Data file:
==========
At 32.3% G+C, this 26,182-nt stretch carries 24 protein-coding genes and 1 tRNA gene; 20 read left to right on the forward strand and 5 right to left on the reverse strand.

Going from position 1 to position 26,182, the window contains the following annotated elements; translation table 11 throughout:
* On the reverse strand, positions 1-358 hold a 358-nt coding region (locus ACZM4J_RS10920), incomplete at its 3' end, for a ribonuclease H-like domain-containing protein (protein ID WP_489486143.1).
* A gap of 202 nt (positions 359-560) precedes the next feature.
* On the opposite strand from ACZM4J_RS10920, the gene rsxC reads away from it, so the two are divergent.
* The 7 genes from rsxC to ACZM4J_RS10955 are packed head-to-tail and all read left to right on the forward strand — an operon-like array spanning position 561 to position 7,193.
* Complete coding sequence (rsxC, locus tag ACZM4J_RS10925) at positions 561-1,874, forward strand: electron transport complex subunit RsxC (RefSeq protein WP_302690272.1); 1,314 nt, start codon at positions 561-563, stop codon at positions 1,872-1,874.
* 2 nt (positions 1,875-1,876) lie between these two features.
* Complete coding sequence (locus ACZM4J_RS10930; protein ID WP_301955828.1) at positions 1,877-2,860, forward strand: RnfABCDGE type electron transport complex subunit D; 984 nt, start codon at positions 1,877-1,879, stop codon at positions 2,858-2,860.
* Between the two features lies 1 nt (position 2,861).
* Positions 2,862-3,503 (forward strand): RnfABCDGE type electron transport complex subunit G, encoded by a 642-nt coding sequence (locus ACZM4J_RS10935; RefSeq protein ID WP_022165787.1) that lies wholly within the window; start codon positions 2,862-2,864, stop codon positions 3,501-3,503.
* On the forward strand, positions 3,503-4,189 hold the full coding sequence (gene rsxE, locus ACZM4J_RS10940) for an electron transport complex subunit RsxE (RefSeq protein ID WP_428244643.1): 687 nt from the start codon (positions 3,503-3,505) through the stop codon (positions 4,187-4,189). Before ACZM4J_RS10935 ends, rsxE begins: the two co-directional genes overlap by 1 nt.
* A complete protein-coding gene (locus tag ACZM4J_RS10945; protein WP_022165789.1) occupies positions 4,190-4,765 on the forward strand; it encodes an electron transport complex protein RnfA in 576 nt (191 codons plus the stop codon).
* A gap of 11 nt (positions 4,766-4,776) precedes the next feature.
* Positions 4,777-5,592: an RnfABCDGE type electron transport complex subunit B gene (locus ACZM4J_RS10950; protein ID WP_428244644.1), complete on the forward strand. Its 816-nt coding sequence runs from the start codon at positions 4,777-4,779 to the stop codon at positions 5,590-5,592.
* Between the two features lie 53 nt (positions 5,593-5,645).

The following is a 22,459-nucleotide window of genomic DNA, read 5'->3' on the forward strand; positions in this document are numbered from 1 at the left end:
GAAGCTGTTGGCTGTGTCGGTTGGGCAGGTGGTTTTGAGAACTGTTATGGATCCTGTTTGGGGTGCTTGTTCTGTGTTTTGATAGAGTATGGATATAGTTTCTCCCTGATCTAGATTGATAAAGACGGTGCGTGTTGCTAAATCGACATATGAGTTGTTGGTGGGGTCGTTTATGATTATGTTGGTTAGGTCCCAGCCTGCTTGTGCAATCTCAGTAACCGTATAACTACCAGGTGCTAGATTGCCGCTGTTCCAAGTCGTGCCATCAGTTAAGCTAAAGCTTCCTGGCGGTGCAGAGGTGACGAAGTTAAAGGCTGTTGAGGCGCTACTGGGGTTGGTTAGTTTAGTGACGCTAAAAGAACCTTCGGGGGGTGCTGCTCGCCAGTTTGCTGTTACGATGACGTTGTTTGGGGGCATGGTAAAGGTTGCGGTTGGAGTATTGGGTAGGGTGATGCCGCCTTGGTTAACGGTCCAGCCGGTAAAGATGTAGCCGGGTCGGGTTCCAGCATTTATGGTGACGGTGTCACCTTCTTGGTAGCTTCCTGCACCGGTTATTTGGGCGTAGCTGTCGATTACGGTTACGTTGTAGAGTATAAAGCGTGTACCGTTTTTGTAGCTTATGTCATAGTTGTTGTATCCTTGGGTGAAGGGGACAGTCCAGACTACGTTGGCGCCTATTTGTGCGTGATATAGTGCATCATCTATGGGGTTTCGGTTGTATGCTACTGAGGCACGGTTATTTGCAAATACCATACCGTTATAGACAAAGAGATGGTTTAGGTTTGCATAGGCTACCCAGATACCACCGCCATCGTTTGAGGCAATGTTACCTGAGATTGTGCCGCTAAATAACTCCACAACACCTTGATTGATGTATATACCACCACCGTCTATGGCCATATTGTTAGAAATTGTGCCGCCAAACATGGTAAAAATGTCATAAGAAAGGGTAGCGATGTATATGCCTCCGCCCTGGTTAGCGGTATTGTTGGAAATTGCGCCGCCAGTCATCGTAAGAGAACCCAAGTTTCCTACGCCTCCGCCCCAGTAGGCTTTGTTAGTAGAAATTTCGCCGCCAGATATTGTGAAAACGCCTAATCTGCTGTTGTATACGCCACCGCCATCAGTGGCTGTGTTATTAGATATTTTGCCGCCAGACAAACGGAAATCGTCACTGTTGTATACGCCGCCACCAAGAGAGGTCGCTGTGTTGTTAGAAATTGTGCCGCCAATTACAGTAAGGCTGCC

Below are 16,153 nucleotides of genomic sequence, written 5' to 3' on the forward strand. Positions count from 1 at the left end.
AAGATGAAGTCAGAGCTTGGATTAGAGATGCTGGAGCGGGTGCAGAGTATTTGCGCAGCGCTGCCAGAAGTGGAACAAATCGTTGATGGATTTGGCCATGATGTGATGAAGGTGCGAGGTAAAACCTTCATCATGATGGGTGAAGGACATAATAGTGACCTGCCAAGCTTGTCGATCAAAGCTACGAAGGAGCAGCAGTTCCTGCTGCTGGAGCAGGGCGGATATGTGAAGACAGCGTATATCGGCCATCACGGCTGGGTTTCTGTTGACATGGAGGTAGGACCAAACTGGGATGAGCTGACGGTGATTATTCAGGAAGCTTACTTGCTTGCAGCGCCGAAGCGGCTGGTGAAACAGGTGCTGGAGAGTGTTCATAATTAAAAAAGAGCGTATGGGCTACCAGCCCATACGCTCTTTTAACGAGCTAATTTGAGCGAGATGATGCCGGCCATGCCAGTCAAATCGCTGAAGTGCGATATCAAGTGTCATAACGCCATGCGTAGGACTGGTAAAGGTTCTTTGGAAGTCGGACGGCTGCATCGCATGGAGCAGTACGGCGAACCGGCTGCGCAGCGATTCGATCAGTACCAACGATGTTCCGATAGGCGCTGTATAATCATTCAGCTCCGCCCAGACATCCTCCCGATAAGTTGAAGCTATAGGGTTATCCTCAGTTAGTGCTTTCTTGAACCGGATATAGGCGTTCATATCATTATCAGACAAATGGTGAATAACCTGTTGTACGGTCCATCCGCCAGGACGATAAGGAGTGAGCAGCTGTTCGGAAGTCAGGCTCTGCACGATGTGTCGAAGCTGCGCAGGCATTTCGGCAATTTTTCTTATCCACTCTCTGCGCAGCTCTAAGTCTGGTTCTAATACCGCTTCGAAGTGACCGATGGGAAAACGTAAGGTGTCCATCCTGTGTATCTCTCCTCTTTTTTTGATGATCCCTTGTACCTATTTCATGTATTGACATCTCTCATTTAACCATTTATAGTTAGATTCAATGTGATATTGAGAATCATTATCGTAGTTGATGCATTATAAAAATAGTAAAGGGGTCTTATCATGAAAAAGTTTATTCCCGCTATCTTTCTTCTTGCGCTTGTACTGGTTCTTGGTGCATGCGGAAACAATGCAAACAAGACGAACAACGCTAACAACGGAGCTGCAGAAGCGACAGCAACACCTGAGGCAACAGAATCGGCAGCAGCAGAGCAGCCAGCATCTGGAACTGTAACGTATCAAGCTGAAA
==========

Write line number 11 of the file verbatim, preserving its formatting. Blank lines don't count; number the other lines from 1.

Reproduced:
* Positions 2,862-3,503 (forward strand): RnfABCDGE type electron transport complex subunit G, encoded by a 642-nt coding sequence (locus ACZM4J_RS10935; RefSeq protein ID WP_022165787.1) that lies wholly within the window; start codon positions 2,862-2,864, stop codon positions 3,501-3,503.